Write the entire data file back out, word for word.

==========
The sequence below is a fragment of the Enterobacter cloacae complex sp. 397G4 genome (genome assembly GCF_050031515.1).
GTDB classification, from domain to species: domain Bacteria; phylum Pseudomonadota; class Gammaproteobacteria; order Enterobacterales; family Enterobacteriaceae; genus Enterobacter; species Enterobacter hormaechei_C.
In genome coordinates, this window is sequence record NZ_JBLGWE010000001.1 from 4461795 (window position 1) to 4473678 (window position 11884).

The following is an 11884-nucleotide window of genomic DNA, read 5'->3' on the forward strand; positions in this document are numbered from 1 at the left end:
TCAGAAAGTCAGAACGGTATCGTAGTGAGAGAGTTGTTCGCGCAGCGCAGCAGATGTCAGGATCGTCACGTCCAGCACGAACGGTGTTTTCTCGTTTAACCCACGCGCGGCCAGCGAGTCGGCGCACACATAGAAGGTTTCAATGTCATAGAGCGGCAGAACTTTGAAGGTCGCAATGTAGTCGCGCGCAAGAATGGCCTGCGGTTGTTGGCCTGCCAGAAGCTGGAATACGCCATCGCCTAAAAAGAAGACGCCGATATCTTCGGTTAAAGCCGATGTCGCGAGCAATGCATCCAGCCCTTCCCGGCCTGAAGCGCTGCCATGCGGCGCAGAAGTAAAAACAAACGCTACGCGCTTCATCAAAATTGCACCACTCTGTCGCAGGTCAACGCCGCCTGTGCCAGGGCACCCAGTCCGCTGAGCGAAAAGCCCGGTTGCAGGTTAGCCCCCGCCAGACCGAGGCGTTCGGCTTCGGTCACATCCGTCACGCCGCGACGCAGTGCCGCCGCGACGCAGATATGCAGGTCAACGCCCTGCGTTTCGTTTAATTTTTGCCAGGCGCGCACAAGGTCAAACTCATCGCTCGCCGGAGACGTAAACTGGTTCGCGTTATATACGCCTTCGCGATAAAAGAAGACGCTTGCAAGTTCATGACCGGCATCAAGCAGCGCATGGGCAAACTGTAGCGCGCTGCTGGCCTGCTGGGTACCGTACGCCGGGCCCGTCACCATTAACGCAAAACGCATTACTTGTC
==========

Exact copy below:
The sequence below is a fragment of the Enterobacter cloacae complex sp. 397G4 genome (genome assembly GCF_050031515.1).
GTDB classification, from domain to species: domain Bacteria; phylum Pseudomonadota; class Gammaproteobacteria; order Enterobacterales; family Enterobacteriaceae; genus Enterobacter; species Enterobacter hormaechei_C.
In genome coordinates, this window is sequence record NZ_JBLGWE010000001.1 from 4461795 (window position 1) to 4473678 (window position 11884).

The following is an 11884-nucleotide window of genomic DNA, read 5'->3' on the forward strand; positions in this document are numbered from 1 at the left end:
TCAGAAAGTCAGAACGGTATCGTAGTGAGAGAGTTGTTCGCGCAGCGCAGCAGATGTCAGGATCGTCACGTCCAGCACGAACGGTGTTTTCTCGTTTAACCCACGCGCGGCCAGCGAGTCGGCGCACACATAGAAGGTTTCAATGTCATAGAGCGGCAGAACTTTGAAGGTCGCAATGTAGTCGCGCGCAAGAATGGCCTGCGGTTGTTGGCCTGCCAGAAGCTGGAATACGCCATCGCCTAAAAAGAAGACGCCGATATCTTCGGTTAAAGCCGATGTCGCGAGCAATGCATCCAGCCCTTCCCGGCCTGAAGCGCTGCCATGCGGCGCAGAAGTAAAAACAAACGCTACGCGCTTCATCAAAATTGCACCACTCTGTCGCAGGTCAACGCCGCCTGTGCCAGGGCACCCAGTCCGCTGAGCGAAAAGCCCGGTTGCAGGTTAGCCCCCGCCAGACCGAGGCGTTCGGCTTCGGTCACATCCGTCACGCCGCGACGCAGTGCCGCCGCGACGCAGATATGCAGGTCAACGCCCTGCGTTTCGTTTAATTTTTGCCAGGCGCGCACAAGGTCAAACTCATCGCTCGCCGGAGACGTAAACTGGTTCGCGTTATATACGCCTTCGCGATAAAAGAAGACGCTTGCAAGTTCATGACCGGCATCAAGCAGCGCATGGGCAAACTGTAGCGCGCTGCTGGCCTGCTGGGTACCGTACGCCGGGCCCGTCACCATTAACGCAAAACGCATTACTTGTC